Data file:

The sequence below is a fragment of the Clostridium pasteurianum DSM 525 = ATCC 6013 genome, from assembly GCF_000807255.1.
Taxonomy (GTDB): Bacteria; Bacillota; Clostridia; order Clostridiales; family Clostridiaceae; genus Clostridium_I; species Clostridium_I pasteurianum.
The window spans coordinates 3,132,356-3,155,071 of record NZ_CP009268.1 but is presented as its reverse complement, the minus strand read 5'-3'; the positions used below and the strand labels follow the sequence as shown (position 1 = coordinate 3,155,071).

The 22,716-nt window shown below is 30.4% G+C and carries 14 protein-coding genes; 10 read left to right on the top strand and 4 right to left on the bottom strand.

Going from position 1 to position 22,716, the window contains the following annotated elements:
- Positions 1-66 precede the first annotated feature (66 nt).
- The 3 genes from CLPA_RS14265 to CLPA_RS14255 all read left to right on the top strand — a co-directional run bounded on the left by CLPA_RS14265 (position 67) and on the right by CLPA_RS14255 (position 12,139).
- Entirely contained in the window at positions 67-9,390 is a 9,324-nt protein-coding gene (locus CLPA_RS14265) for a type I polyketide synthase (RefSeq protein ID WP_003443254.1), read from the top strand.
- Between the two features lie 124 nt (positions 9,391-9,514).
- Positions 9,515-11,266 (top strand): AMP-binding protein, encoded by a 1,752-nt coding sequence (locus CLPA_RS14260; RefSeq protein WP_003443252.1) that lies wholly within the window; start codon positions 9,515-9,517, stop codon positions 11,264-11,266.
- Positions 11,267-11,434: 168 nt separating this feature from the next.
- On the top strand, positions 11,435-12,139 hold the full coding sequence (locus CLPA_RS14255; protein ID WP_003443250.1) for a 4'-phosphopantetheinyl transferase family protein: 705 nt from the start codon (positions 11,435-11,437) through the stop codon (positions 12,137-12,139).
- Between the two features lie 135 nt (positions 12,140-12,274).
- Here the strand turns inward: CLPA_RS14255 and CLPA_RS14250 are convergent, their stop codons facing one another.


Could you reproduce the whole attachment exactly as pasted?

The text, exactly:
The sequence below is a fragment of the Clostridium pasteurianum DSM 525 = ATCC 6013 genome, from assembly GCF_000807255.1.
Taxonomy (GTDB): Bacteria; Bacillota; Clostridia; order Clostridiales; family Clostridiaceae; genus Clostridium_I; species Clostridium_I pasteurianum.
The window spans coordinates 3,132,356-3,155,071 of record NZ_CP009268.1 but is presented as its reverse complement, the minus strand read 5'-3'; the positions used below and the strand labels follow the sequence as shown (position 1 = coordinate 3,155,071).

The 22,716-nt window shown below is 30.4% G+C and carries 14 protein-coding genes; 10 read left to right on the top strand and 4 right to left on the bottom strand.

Going from position 1 to position 22,716, the window contains the following annotated elements:
- Positions 1-66 precede the first annotated feature (66 nt).
- The 3 genes from CLPA_RS14265 to CLPA_RS14255 all read left to right on the top strand — a co-directional run bounded on the left by CLPA_RS14265 (position 67) and on the right by CLPA_RS14255 (position 12,139).
- Entirely contained in the window at positions 67-9,390 is a 9,324-nt protein-coding gene (locus CLPA_RS14265) for a type I polyketide synthase (RefSeq protein ID WP_003443254.1), read from the top strand.
- Between the two features lie 124 nt (positions 9,391-9,514).
- Positions 9,515-11,266 (top strand): AMP-binding protein, encoded by a 1,752-nt coding sequence (locus CLPA_RS14260; RefSeq protein WP_003443252.1) that lies wholly within the window; start codon positions 9,515-9,517, stop codon positions 11,264-11,266.
- Positions 11,267-11,434: 168 nt separating this feature from the next.
- On the top strand, positions 11,435-12,139 hold the full coding sequence (locus CLPA_RS14255; protein ID WP_003443250.1) for a 4'-phosphopantetheinyl transferase family protein: 705 nt from the start codon (positions 11,435-11,437) through the stop codon (positions 12,137-12,139).
- Between the two features lie 135 nt (positions 12,140-12,274).
- Here the strand turns inward: CLPA_RS14255 and CLPA_RS14250 are convergent, their stop codons facing one another.